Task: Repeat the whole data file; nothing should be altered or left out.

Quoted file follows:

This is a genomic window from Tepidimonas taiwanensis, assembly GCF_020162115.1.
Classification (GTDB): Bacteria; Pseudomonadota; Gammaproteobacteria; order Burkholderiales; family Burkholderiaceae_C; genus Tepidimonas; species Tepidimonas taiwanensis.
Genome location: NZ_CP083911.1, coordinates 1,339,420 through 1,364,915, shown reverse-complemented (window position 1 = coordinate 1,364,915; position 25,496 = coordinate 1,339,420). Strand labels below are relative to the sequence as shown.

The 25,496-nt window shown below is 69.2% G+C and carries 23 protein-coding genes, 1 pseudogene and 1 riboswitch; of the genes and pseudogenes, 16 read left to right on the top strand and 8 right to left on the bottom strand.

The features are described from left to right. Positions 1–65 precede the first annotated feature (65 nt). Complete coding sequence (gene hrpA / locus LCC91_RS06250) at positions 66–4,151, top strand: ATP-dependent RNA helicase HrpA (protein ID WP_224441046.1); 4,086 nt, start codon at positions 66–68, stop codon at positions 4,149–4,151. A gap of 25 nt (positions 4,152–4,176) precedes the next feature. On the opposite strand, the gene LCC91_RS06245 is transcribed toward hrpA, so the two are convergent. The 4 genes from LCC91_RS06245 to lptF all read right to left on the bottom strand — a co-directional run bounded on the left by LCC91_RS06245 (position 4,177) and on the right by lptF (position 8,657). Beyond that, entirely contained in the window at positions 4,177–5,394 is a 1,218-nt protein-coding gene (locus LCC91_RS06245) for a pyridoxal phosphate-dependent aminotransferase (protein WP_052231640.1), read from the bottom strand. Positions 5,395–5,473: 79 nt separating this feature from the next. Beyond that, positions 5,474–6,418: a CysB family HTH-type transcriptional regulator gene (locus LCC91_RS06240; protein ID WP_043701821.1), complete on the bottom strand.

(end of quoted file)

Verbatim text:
This is a genomic window from Tepidimonas taiwanensis, assembly GCF_020162115.1.
Classification (GTDB): Bacteria; Pseudomonadota; Gammaproteobacteria; order Burkholderiales; family Burkholderiaceae_C; genus Tepidimonas; species Tepidimonas taiwanensis.
Genome location: NZ_CP083911.1, coordinates 1,339,420 through 1,364,915, shown reverse-complemented (window position 1 = coordinate 1,364,915; position 25,496 = coordinate 1,339,420). Strand labels below are relative to the sequence as shown.

The 25,496-nt window shown below is 69.2% G+C and carries 23 protein-coding genes, 1 pseudogene and 1 riboswitch; of the genes and pseudogenes, 16 read left to right on the top strand and 8 right to left on the bottom strand.

The features are described from left to right. Positions 1–65 precede the first annotated feature (65 nt). Complete coding sequence (gene hrpA / locus LCC91_RS06250) at positions 66–4,151, top strand: ATP-dependent RNA helicase HrpA (protein ID WP_224441046.1); 4,086 nt, start codon at positions 66–68, stop codon at positions 4,149–4,151. A gap of 25 nt (positions 4,152–4,176) precedes the next feature. On the opposite strand, the gene LCC91_RS06245 is transcribed toward hrpA, so the two are convergent. The 4 genes from LCC91_RS06245 to lptF all read right to left on the bottom strand — a co-directional run bounded on the left by LCC91_RS06245 (position 4,177) and on the right by lptF (position 8,657). Beyond that, entirely contained in the window at positions 4,177–5,394 is a 1,218-nt protein-coding gene (locus LCC91_RS06245) for a pyridoxal phosphate-dependent aminotransferase (protein WP_052231640.1), read from the bottom strand. Positions 5,395–5,473: 79 nt separating this feature from the next. Beyond that, positions 5,474–6,418: a CysB family HTH-type transcriptional regulator gene (locus LCC91_RS06240; protein ID WP_043701821.1), complete on the bottom strand.